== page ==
Area Forecast Discussion
Issued by NWS Jackson, MS

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FXUS64 KJAN 221033

Area Forecast Discussion
National Weather Service Jackson MS
533 AM CDT Sun Apr 22 2018

Updated for 12Z aviation discussion


12Z TAF discussion:
MVFR ceilings have moved into the area along with showers. Some
IFR ceilings have also moved in. These lowered ceilings will
continue through the morning into the afternoon as a swath of rain
moves east and should affect all TAF sites. Additional showers and
some thunderstorms will be possible this afternoon ahead of the
cold front that will move through. Some storms could be severe
with gusty winds. The bulk of the rain should move out of the area
by 00Z. A brief return to VFR ceilings may be possible this
afternoon or early evening before a return to MVFR/IFR ceilings
tonight. Some lowered vis will also be possible, especially in the
heavier rain bands through the day. Today is not looking like a
good day to fly. /28/


Today and tonight:

The main concern in the short term is the rain and storms today and
potential for severe storms. A swath of showers and embedded
thunderstorms are slowly making their way east overnight. This comes
as a large cutoff low spins across the Southern Plains. Through
today, this low will slowly move east. As this occurs, a surface low
will develop across portions of southeast Arkansas. Ahead of this
low, moisture will continue to move into the region. Showers and
storms will develop and move across the area through the day. The
greatest potential for any severe storms should be generally along
and east of the Mississippi River, but especially across portions of
east central Mississippi. This will be the case as some
destabilization could occur later this morning into the afternoon
hours especially along the actual cold front. Hi-res model guidance
shows less in the way of storms across northern portions of the
forecast area due to potentially being more stable from earlier
convection, but if there can be enough of a lull and/or breaks to
allow for some heating, there could be a severe storm along the
front. Thus, will leave this area in the marginal risk. The primary
risks with these storms today will be from damaging winds, but a
tornado cannot be completely ruled out, particularly across east
central Mississippi. Hail seems less likely of all the weather
hazards as lapse rates are not overly impressive. Will also keep the
mention of heavy rain and localized flooding, though this seems like
a lesser risk as well.

The rain and storms should mostly be out of the forecast area by
this evening, though some wraparound moisture may bring a few light
showers to the northeast/Golden Triangle this evening. The upper low
will be very slow to move out of the region, with it lingering
across the Mid-South as we head into Monday morning. /28/

Tomorrow (Monday) through next Saturday:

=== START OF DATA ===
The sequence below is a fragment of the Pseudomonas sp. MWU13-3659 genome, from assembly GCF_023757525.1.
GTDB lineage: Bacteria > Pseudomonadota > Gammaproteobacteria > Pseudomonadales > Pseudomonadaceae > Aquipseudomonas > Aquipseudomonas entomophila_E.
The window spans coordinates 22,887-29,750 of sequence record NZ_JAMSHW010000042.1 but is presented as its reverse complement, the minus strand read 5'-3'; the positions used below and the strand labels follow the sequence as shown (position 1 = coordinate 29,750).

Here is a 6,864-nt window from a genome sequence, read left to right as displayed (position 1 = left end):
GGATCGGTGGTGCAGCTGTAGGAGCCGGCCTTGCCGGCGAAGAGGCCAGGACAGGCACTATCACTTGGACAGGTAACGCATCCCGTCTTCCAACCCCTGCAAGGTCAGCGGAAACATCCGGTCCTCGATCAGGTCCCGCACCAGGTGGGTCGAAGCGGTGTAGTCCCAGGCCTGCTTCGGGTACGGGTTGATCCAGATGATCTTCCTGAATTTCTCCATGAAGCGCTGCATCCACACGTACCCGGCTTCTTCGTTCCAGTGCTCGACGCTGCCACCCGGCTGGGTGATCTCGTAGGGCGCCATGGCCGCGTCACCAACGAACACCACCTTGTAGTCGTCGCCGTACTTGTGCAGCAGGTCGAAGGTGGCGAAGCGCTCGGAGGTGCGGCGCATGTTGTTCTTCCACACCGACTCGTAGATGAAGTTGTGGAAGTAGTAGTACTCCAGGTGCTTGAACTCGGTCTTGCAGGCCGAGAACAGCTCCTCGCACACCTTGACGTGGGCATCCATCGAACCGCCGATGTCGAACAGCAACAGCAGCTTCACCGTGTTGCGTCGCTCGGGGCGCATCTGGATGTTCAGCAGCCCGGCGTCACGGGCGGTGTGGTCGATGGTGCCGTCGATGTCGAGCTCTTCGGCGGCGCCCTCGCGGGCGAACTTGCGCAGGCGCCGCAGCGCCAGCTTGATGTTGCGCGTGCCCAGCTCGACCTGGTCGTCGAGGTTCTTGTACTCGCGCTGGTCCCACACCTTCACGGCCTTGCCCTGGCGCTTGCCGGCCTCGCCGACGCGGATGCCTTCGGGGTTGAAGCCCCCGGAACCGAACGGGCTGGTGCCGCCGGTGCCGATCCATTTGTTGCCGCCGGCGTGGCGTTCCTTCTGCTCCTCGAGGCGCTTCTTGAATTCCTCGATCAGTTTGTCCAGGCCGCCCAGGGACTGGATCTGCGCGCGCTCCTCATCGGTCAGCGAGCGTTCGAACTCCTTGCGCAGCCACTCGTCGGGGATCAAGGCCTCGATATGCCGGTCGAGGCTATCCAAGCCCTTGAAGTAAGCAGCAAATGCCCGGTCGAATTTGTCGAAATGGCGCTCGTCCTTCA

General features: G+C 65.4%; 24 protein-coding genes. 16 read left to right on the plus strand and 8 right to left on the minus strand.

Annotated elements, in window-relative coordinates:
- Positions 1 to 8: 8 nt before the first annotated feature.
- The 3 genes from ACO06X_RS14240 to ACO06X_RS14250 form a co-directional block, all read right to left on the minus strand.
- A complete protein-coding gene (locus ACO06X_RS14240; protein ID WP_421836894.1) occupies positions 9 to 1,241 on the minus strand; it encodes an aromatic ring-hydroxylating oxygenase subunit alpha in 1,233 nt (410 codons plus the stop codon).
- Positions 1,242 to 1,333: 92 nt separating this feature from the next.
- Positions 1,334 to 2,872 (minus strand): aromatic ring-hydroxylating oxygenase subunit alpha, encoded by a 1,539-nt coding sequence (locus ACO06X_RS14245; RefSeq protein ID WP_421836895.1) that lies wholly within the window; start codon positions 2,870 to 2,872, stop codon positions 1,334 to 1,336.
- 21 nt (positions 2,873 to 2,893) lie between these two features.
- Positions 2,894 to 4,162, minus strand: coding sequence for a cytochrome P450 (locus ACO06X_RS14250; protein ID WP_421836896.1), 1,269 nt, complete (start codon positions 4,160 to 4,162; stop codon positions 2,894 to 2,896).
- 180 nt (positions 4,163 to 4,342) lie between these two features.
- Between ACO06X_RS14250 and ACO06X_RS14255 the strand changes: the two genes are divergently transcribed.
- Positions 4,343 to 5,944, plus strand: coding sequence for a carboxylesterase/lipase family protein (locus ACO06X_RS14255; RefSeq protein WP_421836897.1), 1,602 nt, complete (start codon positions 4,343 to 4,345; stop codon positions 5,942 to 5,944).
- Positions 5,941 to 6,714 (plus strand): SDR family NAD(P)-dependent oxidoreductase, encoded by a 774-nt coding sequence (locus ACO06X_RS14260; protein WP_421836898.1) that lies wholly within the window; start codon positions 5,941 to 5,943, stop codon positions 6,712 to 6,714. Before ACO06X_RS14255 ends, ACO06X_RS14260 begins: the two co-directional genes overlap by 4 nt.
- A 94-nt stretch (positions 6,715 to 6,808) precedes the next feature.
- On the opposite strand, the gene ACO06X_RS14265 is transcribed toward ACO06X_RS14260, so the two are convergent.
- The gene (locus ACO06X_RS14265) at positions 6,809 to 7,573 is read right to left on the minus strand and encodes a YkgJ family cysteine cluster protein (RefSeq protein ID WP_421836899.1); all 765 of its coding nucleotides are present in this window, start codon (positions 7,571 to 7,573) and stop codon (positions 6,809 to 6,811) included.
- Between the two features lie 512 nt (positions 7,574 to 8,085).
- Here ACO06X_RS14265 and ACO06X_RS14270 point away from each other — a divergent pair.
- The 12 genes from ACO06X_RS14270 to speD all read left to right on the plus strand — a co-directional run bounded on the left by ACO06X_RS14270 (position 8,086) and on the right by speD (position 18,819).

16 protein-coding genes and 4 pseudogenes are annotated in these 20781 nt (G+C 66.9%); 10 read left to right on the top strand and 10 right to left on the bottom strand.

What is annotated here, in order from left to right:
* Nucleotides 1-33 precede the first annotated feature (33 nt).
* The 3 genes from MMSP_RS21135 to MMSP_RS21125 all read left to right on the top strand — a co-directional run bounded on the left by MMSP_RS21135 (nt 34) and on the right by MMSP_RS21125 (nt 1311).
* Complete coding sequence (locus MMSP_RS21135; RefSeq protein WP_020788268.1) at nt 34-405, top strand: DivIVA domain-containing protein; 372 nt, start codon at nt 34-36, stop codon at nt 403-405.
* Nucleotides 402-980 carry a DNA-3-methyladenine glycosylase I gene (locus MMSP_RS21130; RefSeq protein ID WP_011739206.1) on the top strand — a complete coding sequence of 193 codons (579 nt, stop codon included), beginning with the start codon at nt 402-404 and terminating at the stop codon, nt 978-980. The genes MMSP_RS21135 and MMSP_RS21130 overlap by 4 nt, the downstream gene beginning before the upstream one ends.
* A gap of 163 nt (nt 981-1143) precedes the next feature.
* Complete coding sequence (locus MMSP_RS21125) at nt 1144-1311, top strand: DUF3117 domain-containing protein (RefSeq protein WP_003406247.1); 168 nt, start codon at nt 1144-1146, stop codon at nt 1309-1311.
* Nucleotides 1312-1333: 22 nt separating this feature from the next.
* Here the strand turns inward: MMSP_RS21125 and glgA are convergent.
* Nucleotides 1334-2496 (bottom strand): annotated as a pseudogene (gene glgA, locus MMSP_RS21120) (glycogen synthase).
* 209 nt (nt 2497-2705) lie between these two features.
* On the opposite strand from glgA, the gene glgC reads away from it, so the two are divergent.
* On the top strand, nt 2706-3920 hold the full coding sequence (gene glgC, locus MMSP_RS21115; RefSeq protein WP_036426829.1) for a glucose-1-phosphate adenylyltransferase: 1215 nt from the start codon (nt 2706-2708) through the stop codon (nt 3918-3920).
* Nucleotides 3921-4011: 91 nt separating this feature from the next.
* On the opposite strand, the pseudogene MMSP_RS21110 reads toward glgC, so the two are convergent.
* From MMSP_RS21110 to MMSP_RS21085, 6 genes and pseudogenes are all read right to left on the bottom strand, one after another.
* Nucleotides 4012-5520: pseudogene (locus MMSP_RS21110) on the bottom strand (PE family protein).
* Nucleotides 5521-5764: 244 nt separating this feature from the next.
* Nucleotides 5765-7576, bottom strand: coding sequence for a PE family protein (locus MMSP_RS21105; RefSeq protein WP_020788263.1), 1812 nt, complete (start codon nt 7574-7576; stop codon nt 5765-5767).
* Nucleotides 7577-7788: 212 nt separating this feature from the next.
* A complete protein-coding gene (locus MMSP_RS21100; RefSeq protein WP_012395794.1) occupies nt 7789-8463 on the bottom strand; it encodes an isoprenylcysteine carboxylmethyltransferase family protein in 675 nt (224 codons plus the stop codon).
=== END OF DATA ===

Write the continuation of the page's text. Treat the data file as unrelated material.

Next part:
In the wake of the cold front moving through, expect west-
northwesterly cold air advection to keep lingering moisture and
widespread clouds locked in by the start of the work week. With the
center of the cold core upper low moving right over the mid-South,
expect these conditions to remain locked in throughout the day.
These widespread light rain and drizzle chances will keep most of
the area much cooler to start the work week, some areas around 10
degrees below average (mid-upper 60s in the north to low 70s in the
south). Expect the coolest temperatures Monday along and north of
the I-20 corridor & some areas could reach the top 5 coolest high
temperatures for Monday. If coverage and intensity of light rain
is more than anticipated, this setup could easily struggle to
reach these anticipated highs. In addition, lows will be slightly
warmer due lingering clouds. Expect ridging to slowly build along
the Atlantic seaboard Tuesday, keeping the cold core upper low
slow to depart the area. This will keep boundary layer moisture
and light rain and drizzle chances lingering into the Golden
Triangle by Tuesday, with highs slightly below normal.

As the upper low builds to the east, finally you can expect a brief
drying period as weak shortwave ridging builds in. However, this
will be only temporary and maybe not even last into mid-week
(Wednesday) as another trough & clipper dives down through the
Great Lakes. Model consensus continues to struggle with the
phasing of this trough and one also diving through the Plains. The
GFS is the most phased and faster to move rain chances in
Wednesday while the Euro/Canadian are less phased and more focused
on Thursday. Decided to lower PoPs Wednesday but kept lower end
light rain chances through Thursday. Timing consensus will be
ironed out in the coming days.

As the trough and rain chances depart, expect another brief dry
period around Friday morning. However, another clipper system
(trough) will be diving down again through the Great Lakes. This
will help another weak cold front and light rain chances to move
back in around late week-early weekend. Consensus of global models
continues to struggle as models seem to have somewhat different
picture on trough amplification. Regardless, expect another round of
light rain chances and maybe some thunder in the west on Friday-
Saturday, with most rain chances moving out by next weekend.
Thankfully, none of these fronts and systems look really concerning.
After that, expect strong surface ridging and drier air to build
in, helping cooler than normal temperatures to move back in by
next weekend. /DC/


Jackson       75  54  68  53 /  99  18  18  14
Meridian      75  54  70  53 / 100  40  16  14
Vicksburg     75  54  69  54 /  81   6  14  14
Hattiesburg   76  55  73  54 / 100  18   6   9
Natchez       76  53  71  53 /  86   5   8   8
Greenville    73  55  67  53 /  75  23  38  16
Greenwood     72  55  66  53 /  88  26  42  23





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